We would all, of course, be devastated if our community dropped in numbers and the SSPX had to move on. I know most of the families would make the drive though. We've done it before, and it was always worth it.

      As for the assets, our chapel, which has always been independently owned by a lay-run non-for-profit started by the primary benefactor, just recently transferred ownership to the SSPX.

      God bless.

    3. Thanks for all that info. I do understand you all had a situation where the Fraternity left with some members, taking property and assets. The faithful there felt abandoned. Even though the FSSP it was said did not treat the parish fairly, was the Fraternity really malicious by leaving and taking people and money? I would argue that there was a division about the Crisis and being "traditional Catholic," and in the end despite the rift, most on each side were good-willed. Were you there then? Didn't you feel like they coldly turned their back on you? That the property/money issue wasn't handled transparently. To me, when a parish community invests their income for decades into building the church, morally at least (if not legally), some of that equity should remain, even if the priestly society (fssp, sspx, etc, etc) should sell the church, suddenly one day leave, and take it with them. Is that not a fair analogy to Tulsa? Not the same, but a similar experience on the level of the laity. If it happened to you before, or did on Sunday to Tulsa, why couldn't that kind of questionable transition take place again, no matter what priestly society pastors the parish.

      The Tulsa Chapel does basically support the Society. 40+ members. 14 children. 6 young families. Most probably will not have the ability to frequent OKC.

      Can you ask people in OKC What can be done to maintain the Tulsa Chapel as it is? For the sacraments, the Faith. They now will have $0.00. All the church property will be gone--beautiful vestments, altars, tabernacle, statues, etc, etc. All home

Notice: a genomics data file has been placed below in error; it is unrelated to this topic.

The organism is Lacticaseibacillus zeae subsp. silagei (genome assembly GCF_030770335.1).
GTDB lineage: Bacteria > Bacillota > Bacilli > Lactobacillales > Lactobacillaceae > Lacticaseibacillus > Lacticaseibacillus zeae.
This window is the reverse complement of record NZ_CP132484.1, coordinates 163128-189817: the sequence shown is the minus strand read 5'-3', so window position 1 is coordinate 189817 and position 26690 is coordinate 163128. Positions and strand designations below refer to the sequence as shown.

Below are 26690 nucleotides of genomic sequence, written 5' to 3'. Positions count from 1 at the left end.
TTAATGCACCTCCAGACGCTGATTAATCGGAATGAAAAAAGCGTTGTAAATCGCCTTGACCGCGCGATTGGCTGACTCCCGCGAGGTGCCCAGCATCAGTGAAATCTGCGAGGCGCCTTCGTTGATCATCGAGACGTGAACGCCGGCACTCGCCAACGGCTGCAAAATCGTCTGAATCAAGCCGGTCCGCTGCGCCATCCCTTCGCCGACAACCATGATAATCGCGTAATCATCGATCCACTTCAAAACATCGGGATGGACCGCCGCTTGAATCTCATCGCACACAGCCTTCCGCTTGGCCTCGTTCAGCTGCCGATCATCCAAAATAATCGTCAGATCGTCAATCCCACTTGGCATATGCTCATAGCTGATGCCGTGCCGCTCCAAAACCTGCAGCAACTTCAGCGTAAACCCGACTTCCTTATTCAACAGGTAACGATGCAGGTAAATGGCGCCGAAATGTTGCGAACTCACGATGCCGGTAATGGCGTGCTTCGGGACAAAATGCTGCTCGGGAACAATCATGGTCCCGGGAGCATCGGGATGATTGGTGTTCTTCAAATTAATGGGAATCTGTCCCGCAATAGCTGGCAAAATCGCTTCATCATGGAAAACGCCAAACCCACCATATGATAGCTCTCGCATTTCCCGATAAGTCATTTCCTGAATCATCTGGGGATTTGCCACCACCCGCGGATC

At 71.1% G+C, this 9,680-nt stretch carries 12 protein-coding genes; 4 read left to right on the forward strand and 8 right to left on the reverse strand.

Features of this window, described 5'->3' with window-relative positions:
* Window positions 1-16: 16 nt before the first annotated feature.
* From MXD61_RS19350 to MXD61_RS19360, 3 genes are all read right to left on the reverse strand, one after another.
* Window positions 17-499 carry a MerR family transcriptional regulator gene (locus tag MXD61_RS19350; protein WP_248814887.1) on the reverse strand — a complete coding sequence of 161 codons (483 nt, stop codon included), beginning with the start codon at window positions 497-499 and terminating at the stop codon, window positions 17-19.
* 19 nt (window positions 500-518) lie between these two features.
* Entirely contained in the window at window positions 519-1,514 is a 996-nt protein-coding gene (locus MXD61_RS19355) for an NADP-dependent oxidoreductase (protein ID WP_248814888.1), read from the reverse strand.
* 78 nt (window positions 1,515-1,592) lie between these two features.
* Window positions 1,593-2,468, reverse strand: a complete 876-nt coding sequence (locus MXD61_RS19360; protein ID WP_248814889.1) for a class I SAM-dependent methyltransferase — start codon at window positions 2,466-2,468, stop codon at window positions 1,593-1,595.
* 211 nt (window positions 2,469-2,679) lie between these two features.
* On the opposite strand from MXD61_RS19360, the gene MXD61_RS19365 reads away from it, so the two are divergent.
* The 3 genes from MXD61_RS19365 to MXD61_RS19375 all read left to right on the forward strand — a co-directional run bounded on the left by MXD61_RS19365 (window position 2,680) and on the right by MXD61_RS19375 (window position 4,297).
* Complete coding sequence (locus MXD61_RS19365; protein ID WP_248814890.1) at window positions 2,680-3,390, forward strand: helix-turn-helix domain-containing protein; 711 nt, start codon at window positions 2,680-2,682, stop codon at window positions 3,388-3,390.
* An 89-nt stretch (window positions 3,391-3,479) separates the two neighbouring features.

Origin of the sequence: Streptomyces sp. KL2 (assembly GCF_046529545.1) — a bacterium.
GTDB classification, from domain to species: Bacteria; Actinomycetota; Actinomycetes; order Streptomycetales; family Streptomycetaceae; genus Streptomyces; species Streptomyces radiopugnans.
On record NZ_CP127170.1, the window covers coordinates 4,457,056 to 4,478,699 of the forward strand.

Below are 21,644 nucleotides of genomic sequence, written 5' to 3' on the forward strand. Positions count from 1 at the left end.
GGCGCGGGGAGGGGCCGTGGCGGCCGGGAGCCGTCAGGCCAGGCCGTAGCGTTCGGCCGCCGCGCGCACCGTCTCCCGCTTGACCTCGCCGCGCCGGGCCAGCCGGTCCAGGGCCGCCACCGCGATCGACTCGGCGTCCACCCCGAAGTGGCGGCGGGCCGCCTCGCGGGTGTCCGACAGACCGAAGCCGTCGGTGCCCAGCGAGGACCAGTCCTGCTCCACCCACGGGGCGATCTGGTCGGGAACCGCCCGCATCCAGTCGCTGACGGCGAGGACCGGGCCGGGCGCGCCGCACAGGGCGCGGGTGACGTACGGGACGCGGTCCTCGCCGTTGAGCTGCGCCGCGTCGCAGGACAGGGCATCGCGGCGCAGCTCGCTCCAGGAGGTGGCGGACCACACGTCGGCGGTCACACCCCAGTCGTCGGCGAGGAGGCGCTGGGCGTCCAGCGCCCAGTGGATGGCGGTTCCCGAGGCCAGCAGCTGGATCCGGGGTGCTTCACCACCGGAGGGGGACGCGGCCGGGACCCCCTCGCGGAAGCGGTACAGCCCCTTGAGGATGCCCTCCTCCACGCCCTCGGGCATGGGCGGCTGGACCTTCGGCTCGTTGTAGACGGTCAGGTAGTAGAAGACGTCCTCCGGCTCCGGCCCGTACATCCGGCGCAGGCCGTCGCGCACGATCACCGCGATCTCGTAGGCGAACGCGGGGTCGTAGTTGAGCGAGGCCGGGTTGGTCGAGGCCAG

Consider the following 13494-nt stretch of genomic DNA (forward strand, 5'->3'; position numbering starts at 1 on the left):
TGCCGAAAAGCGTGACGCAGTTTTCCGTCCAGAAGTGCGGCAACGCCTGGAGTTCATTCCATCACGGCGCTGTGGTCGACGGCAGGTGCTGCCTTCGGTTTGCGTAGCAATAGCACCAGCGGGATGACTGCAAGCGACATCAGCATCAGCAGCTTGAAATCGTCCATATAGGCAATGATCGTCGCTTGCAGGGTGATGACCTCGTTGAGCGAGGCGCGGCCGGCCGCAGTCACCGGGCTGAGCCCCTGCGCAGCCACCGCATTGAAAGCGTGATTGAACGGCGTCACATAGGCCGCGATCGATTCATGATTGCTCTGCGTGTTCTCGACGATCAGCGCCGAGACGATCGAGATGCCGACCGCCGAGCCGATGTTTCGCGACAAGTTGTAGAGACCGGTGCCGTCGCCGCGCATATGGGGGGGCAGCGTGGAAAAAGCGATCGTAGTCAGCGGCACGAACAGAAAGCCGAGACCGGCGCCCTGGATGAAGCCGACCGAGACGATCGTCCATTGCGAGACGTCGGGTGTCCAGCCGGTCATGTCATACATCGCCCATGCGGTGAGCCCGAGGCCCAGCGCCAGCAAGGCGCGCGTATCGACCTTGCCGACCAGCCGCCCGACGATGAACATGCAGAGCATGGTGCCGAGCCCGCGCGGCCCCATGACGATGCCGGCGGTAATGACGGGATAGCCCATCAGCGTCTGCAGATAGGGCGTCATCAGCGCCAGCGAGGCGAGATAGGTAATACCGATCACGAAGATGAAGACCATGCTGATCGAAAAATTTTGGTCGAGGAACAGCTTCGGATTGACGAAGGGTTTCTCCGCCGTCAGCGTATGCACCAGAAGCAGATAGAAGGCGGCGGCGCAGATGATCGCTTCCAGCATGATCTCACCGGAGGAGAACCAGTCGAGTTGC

Would you support the Tulsa Chapel if an SSPX-friendly independent priest pastored it?

      If so, and all $ goes to SSPX, can members there help Tulsa continue, financially? Just the basics would be $5K. Start a gofundme?

  4. I tried to post this to your thread on the blog, so here it goes.

    As the admin knows, I am a supporter of the SSPX even though I don't go. I know it may seem like doom and gloom to the SSPX family in Tulsa, but here is something to consider. Most Precious Blood Parish has the Mass, but also has the full parish life. Trads have had the ghetto mentality for so long they think they should be content with just the Mass, if they are lucky once a week, if not less. There is a place in Tulsa, where the Vetus Ordo is celebrated every single day and twice on Sundays and Holy Days. The sacraments are all according to the old rite. There is confession before and durning Mass. The rosary is said before Mass. There is a mother's and children's adoration every month. There is a thriving Men's group. There are monthly pot lucks and pot lucks at major feasts. There is adult and children's education in the faith. There are public processions at the feasts. There is the full Catholic life. To be truly traditional Catholic is to be part of traditional Catholic parish life.